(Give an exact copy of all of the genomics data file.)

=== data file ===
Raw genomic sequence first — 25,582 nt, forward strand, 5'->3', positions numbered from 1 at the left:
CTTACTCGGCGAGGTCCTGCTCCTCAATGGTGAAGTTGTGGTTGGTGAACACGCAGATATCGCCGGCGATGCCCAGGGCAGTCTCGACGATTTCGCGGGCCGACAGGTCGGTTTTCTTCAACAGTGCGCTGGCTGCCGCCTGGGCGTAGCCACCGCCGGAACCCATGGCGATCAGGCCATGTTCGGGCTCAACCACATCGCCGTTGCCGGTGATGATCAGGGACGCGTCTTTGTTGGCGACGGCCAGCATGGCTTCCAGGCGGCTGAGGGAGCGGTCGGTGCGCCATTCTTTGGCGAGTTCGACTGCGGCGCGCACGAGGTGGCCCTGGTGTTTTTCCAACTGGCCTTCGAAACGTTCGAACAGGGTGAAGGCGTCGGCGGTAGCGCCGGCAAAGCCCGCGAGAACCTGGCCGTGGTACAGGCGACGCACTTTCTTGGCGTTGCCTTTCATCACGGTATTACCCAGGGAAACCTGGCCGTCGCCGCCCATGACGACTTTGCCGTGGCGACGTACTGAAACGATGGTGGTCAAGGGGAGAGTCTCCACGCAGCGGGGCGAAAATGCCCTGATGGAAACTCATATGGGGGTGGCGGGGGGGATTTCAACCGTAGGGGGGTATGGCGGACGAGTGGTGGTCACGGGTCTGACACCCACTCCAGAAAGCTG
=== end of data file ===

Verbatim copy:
Raw genomic sequence first — 25,582 nt, forward strand, 5'->3', positions numbered from 1 at the left:
CTTACTCGGCGAGGTCCTGCTCCTCAATGGTGAAGTTGTGGTTGGTGAACACGCAGATATCGCCGGCGATGCCCAGGGCAGTCTCGACGATTTCGCGGGCCGACAGGTCGGTTTTCTTCAACAGTGCGCTGGCTGCCGCCTGGGCGTAGCCACCGCCGGAACCCATGGCGATCAGGCCATGTTCGGGCTCAACCACATCGCCGTTGCCGGTGATGATCAGGGACGCGTCTTTGTTGGCGACGGCCAGCATGGCTTCCAGGCGGCTGAGGGAGCGGTCGGTGCGCCATTCTTTGGCGAGTTCGACTGCGGCGCGCACGAGGTGGCCCTGGTGTTTTTCCAACTGGCCTTCGAAACGTTCGAACAGGGTGAAGGCGTCGGCGGTAGCGCCGGCAAAGCCCGCGAGAACCTGGCCGTGGTACAGGCGACGCACTTTCTTGGCGTTGCCTTTCATCACGGTATTACCCAGGGAAACCTGGCCGTCGCCGCCCATGACGACTTTGCCGTGGCGACGTACTGAAACGATGGTGGTCAAGGGGAGAGTCTCCACGCAGCGGGGCGAAAATGCCCTGATGGAAACTCATATGGGGGTGGCGGGGGGGATTTCAACCGTAGGGGGGTATGGCGGACGAGTGGTGGTCACGGGTCTGACACCCACTCCAGAAAGCTG